Timing can make deals more appealing


I received an e-mail this week from a reader's mother:

Dear Mr. Felon,

Please stop using your Grand Theft Roto column to teach my son how to steal players from other fantasy owners. It's immoral and against the law.


Epstein's Mom

First off, I'm pretty sure it's not illegal to come out on the good side of a trade in fantasy sports, much less a felony. Secondly, as far as I'm concerned, morals are pretty much checked at the draft-room door in fantasy sports, so long as we aren't talking about trade collusion. It's dog eat dog in Fantasyland. Now, I'll admit this alleged e-mail may have been a poorly conceived ruse to make a "Welcome Back Kotter" reference and set up a premise for this fantasy hoops column, but I imagine Epstein's mom, if she were real, would want to know why we should trade at all and whether it's possible to craft trade proposals that will help both teams.

Why should we trade, Epstein's mom? Because we have to in order to win. It's a rare occasion when you can draft a team that's so good it doesn't need to be touched on the way to a championship, especially if you're in an active league where other owners are improving their teams via trades. Unless you pull off that miracle draft, your team will always have room for improvement. You're going to have any number of problems like having too many point guards, not enough centers, a lack of steals, an overabundance of boards, myriad injury-prone players, etc.

Think about the NBA. How many teams essentially win the championship based on draft day? The Chicago Bulls got Michael Jordan and didn't win for years. Did Shaquille O'Neal hoist the trophy for the Orlando Magic? How many titles did the Cleveland Cavaliers win after they got LeBron James in the draft?

How many titles were won through trades? Joe Dumars acquired Chauncey Billups, Richard Hamilton and Ben Wallace to build a title team in Motown. Does the Celtics' Big Three ring a bell? Anyone remember Jerry West trading Vlade Divac to the Charlotte Hornets for a young Kobe Bryant. Say it out loud: Vlade for Kobe.

Was West immoral? No. He just made good use of the ever-changing trade value of players and made a deal that appeared to help both teams at the time. The Hornets had a pretty good squad and felt that adding a veteran center like Divac might take them all the way to the title. Certainly it would help more in the short term than getting a kid straight out of high school, especially in that era, when kids didn't go straight from high school to the pros. On the other hand, the Lakers could afford to hold onto the young talent of Kobe and wait for him to become a star, in part because West also went out and got Shaq in a trade. In hindsight, this was an epic rip-off, but at the time of the deal both teams were happy with what they got.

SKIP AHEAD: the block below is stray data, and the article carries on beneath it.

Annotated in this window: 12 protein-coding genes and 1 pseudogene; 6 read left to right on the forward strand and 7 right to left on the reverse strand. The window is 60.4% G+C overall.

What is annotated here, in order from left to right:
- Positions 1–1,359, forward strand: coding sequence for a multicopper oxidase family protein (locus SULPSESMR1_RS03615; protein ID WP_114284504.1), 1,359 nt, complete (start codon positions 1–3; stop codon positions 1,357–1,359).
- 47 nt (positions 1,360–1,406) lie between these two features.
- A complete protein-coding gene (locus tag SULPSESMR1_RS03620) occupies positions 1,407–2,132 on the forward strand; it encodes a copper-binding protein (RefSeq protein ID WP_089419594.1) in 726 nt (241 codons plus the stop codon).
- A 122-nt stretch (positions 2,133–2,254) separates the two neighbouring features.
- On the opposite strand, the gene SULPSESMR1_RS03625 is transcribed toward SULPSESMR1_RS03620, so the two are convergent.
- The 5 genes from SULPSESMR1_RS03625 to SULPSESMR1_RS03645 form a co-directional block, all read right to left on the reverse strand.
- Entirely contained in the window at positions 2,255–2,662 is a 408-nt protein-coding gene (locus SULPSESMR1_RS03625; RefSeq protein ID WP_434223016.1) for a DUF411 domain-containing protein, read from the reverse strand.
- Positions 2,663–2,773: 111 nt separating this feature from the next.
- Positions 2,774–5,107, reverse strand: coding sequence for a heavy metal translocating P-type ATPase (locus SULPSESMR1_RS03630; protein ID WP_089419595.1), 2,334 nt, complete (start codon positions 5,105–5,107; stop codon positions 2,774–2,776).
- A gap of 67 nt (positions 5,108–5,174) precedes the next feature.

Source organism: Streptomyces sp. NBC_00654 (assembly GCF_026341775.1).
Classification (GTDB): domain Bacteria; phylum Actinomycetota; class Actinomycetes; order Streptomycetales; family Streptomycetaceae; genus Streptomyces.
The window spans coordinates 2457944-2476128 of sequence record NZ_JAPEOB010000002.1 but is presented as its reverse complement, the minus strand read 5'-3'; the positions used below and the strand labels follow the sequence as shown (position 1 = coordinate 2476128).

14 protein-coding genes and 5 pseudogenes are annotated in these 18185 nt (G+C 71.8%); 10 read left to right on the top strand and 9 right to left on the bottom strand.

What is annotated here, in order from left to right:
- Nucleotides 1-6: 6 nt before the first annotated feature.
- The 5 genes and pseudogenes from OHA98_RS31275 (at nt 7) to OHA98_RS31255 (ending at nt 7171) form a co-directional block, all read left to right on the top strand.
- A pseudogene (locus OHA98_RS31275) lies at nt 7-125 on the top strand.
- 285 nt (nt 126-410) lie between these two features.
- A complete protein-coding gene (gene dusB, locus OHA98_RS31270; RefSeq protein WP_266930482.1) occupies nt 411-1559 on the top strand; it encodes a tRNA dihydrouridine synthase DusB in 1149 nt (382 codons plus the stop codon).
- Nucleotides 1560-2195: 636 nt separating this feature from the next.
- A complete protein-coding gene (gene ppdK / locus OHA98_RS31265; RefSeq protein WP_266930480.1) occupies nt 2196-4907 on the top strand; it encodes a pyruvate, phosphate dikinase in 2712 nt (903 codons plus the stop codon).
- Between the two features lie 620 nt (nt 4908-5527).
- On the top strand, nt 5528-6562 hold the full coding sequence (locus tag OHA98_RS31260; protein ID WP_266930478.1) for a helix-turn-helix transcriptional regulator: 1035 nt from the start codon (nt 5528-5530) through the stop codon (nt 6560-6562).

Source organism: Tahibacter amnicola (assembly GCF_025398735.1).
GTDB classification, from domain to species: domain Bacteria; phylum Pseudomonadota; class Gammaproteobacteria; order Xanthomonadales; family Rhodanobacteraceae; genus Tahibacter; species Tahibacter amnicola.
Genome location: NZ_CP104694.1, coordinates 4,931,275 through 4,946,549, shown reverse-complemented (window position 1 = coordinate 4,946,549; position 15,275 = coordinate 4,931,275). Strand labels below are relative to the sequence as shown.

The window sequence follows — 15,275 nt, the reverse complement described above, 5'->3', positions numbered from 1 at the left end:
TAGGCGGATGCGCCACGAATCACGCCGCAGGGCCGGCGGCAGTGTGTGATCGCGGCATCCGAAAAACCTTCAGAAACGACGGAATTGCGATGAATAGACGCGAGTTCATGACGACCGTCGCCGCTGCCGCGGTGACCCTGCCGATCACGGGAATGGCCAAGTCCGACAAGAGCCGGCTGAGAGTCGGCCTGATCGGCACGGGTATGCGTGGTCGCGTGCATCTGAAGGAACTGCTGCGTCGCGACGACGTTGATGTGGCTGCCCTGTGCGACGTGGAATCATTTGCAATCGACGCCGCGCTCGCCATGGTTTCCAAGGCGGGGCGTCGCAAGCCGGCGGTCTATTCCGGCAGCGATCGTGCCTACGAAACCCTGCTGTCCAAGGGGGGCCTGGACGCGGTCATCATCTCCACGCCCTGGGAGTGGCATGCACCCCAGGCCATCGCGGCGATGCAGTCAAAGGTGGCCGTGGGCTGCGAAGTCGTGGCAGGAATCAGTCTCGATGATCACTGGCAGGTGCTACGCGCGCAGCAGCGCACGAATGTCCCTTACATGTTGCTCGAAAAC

The point here is that real rip-off trades don't happen very often in the NBA or fantasy leagues because everyone is paranoid about getting ripped off. The vast majority of the time you pull off a trade, the deal will have to appeal to both owners in tangible ways. Grand Theft Roto usually is subtle at the time of the trade but pays off big later. We want to sell high on Vlade and buy low on Kobe.

Because we're talking about buying low and selling high in terms of a career arc, the Vlade/Kobe example may be better suited for keeper leagues. On the other hand, the concept is relevant in redraft leagues, too, because players have statistical arcs during the season. Few, if any, players will produce the same stats every single month without a peak or a valley. To truly get the most out of your fantasy team, you would trade each player on your roster at his peak for another player who is about to peak -- then trade that guy at his peak for another player who is about to peak, and so on. You would get maximum production in each roster spot all season.

These peaks and valleys also affect trade value and whether you can pull off a trade. What is trade value really but the perceived value of a player by another owner? When a player is doing well, his owner will love him and want to keep him. When a player is in a slump, the owner will despise the player and be more amenable to dealing him. Suppose you need dimes and can take a hit in field goal percentage, and you see another team has Brandon Jennings. You look over your roster and think Andrea Bargnani is of similar value and a player you are willing to deal. Wait to make the offer until Jennings has a bad game and Bargnani has a hot one. Looking back on recent games, you wouldn't have wanted to offer up Bargnani Nov. 16 when he had 12 points on 3-of-13 shooting and Jennings cranked off 31 points on 12-of-26 shooting. Nov. 19 would have been a much better day, when Bargnani hit 11-of-17 shots for 26 points and Jennings was 3-of-13 for 12 points.

Certainly the other owner would be more inclined to accept the offer if the guy he's getting has a hot night and the guy he's dealing had a bad performance. Even the wiliest fantasy veteran will see his perception of a player's trade value affected by the ups and downs of that player's performance from game to game and week to week. On the other hand, people like you and me -- those adept at the craft of Grant Theft Roto -- are confident enough to trade a player when he's playing his best in order to get the next player who is going to play at his best. No player is untradeable, so long as we get the right pieces back in return; the pieces that will form a championship squad.

If that's a crime, Epstein's mom, then I guess we'll just have to build trophy shelves in our prison cells.

I'll be back next Tuesday to feed your fantasy hoops trade habits some more. Same time, same corner, same crime: Grand Theft Roto!

Tom Carpenter is a fantasy basketball analyst for ESPN.com.